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Tuesday, November 30, 2021

Abraham Lincoln: Vampire Hunter

This film didn’t require a president to be at the centre of it,but it doesn’t hurt to have one.

Written by Shalini Langer | New Delhi |
July 14, 2012 10:38:17 am

Cast:Benjamin Walker,Dominic Cooper,Rufus Sewell,Anthony Mackie,Mary Elizabeth Winstead

Director:Timur Bekmambetov

Indian Express Ratings:***

It is tempting to imagine one of America’s greatest presidents as a caped superhero of sorts. It must also be satisfying to conceive the American Southerners fighting to retain their slaves as blood-suckers. It must be especially gratifying to combine the two in a film that is only quasi-history but a bona fide thriller,where you will be laughing at the famous Lincoln beard that Benjamin Walker comes to sport but not mind too much that the 50-plus president survives an inferno,sprightly jumping from one burning train coach to another. If it gives director Bekmambetov and screenwriter Seth Grahame-Smith a chance to delve into vampires again,all the more better — after all,this brand of monsters is enjoying a long and unusual moment in the sun.

Grahame-Smith also wrote the book the film is based on,and the duo know their vampires well,enough to realise that rules can be dizzyingly bent from one movie to another when it comes to these creatures of the night. In this film,sunlight neither sets them burning nor glittering,but silver is an absolute no-no — something to do with Judas.

The young Abe Lincoln decides to go after vampires when his mother is killed by one. He really doesn’t know how to go about it till one night a vampire hunter (a wasted Cooper) fortuitously slips into a bar stool besides him. By the time he is trained,Lincoln (Walker) is the kind of axe-wielding warrior the movies have come to love post-Matrix— you never know what’s happening in a fight.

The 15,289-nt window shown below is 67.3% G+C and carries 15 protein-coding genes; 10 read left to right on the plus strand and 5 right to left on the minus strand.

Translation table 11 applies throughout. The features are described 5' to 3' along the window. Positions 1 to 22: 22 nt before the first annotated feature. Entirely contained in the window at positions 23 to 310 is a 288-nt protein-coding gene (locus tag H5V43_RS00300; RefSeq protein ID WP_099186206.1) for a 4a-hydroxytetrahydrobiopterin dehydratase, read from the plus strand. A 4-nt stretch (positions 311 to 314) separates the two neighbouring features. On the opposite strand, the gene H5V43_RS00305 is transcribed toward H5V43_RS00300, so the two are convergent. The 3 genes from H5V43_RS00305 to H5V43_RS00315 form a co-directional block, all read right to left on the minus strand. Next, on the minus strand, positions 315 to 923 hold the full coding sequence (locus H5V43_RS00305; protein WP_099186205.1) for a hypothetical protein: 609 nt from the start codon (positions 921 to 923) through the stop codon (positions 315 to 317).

Bekmambetov does pull that part off nicely,especially a clash amid galloping horses and swirling red dust,which is unlike anything one has seen before. In comparison,the climax with the burning train almost disappoints.

Now for the Lincoln part. Of course,this film didn’t require a president to be at the centre of it,but it doesn’t hurt to have one,especially when the Southerners shown here literally feasting on their slaves can be trusted to keep their guilty silence. From the death of his mother to that of his son,which are passed off as vampire ‘kills’,the film briskly touches upon all the milestones of Abe’s political rise. Walker is efficient enough in the parts that require him to swing an axe,while the film is not interested enough in the part of Lincoln’s life that required him to swing the votes.

With a few “meaningful” quotes thrown in — “None of us is free till one of us is a slave” to “We are all slaves to something” —Abraham Lincoln does but lip-service to the cause the president actually lost his life to. But then the film makes no bones about “freedom for all men” being its cause. Just slo-mo killing of some.

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